mistakes and chances

Do you correct one mistake by creating another even if the other mistake is a lesser evil?

I know, somewhere within me, that the resignation I have dreamed of a few weeks ago wouldn’t come quite as easily. Somehow I now know that I will not be resigning this early and I will be stuck in this stupidity for a much longer period than I wanted. Yet I wonder if I could somehow mitigate the circumstances by transferring to another company. There is a neighboring BPO company who is, as always, hiring. It’s a small company, judging by their building and facility but maybe I just deem that because there is a much larger and better facilitated company, the one I work for, beside it. The accounts involve medical transcription and teaching English to Korean kids. I must say they sound more appealing than the one I now have.

There should really be nothing preventing me from transferring to the other company. It’s not like I have much of a prospect in the company that I now work for nor does a promotion in this company promise a higher salary (internal promotion does not allow for a higher increase as compared to external promotion). For all I know the reputedly smaller competitor may even give me a higher position and a higher salary as evidenced by my current experience. There is the possibility that it may not be as stable as the company I work for now, but in the dynamic BPO industry, who really cares about stability?

Yet this is not really the job I want. I have no doubts that once the novelty wears off, I will be constrained to boredom once more – subject to dissatisfaction, disillusionment, and depression. Changing BPO companies is not the solution I am looking for. It is not the satisfaction that I am craving for. Yet now, for the meantime, while I am still debating what I should really do or if I even have the guts and ability to do it; while I am still determining who I am or the path I should really take in life, maybe another mistake wouldn’t hurt so much. Maybe another mistake wouldn’t do much harm. Maybe this mistake will actually do me more good pointing me to the direction I would really need to take.

Author: elleica

Jesus Lover. Writer. Blogger. Biologist turned marketer. Child of Learning. Thrill Seeker. I long for my next adventure.

3 thoughts on “mistakes and chances”

  1. Thank you for the advices. I took time replying because I had to digest what has been said.

    @tboehm30: your advice is ideal. Yet in the industry I’m in – BPO, it is not the norm nor it is the expected. In fact to gain the experience one needs to really be worthy of higher positions in the industry, tenureship in different accounts over various companies is encouraged. It is after all, one big industry. Why can I say that? Simple. Those who were externally promoted – an agent from one company hired by another company as a Team Lead – gets a higher salary than an someone internally promoted. This is the BPO industry in the Philippines.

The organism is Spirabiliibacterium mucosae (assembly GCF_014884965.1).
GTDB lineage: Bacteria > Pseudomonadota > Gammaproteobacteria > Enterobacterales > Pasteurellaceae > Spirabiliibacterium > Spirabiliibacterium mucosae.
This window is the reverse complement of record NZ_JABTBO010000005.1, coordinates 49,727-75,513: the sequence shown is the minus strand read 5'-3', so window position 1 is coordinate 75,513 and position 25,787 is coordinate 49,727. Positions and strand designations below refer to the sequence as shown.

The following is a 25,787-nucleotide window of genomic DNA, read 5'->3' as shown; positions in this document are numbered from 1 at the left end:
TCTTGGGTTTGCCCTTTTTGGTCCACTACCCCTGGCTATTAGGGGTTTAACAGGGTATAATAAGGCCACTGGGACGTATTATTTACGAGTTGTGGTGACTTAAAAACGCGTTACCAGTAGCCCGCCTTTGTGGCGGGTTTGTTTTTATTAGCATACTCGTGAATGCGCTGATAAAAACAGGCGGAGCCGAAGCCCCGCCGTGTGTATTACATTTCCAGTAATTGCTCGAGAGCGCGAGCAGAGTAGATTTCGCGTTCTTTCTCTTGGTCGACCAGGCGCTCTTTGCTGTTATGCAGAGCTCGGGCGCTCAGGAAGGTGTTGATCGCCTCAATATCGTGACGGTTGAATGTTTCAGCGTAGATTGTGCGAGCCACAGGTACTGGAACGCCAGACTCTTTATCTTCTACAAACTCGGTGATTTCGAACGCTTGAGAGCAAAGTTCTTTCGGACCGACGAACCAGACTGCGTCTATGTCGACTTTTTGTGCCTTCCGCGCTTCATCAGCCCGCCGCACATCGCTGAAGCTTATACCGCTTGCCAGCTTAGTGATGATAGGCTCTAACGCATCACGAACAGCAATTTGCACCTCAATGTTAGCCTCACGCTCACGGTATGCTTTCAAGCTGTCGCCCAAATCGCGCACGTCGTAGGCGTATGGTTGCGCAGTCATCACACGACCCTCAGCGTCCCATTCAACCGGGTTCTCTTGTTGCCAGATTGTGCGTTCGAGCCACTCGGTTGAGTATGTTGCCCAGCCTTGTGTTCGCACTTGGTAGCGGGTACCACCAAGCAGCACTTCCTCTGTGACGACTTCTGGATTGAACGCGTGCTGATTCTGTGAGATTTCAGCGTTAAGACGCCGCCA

@jeeper: I have the liberty now to try and find what job would satisfy me most. I intend to make full use of that liberty. 😀 And if I am immensely unhappy with my current job – any alternative always sounds better. Good luck on your bid for freedom! I want to pursue additional studies also – take the course that I really want.


  2. One reason why I left my old company is because I got tired of how stagnant my career is, even if I am not exactly that enthusiastic about my current job in a different BPO with a different job description, I felt it has slightly more relevance to my course. So I guess I am here for the meantime while I prep up for the future, which is emancipation and going further with my studies. Bahala na, I think the experience will also do me good.

    In your case, it really is your judgement call. If you feel unhappy with your current job, you should leave; however, if you think that you would still feel the same in the next job, the find something else. Or you can just follow what you feel like doing. Medyo mahirap nga lang yun sa Pilipinas, easier said than done. Good luck.


  3. Your career should be a ladder, always climbing. But you also need many experiences so you will know what to do when you are in charge.

    You should try to stick it out for around 18 months at any given job, so that A) you get the full experience of what it is like to do that job; and B) so that your resume doesn’t look like you are completely dissatisfied with any job you take.

    When you apply for the job after your next one, what will they see? Have you gained the experience that they think you need?

    People need to start at the bottom, so they can work their way up. Sometimes it sucks at the bottom, but how can you prove yourself if you get to start out at the top?

    Good luck.


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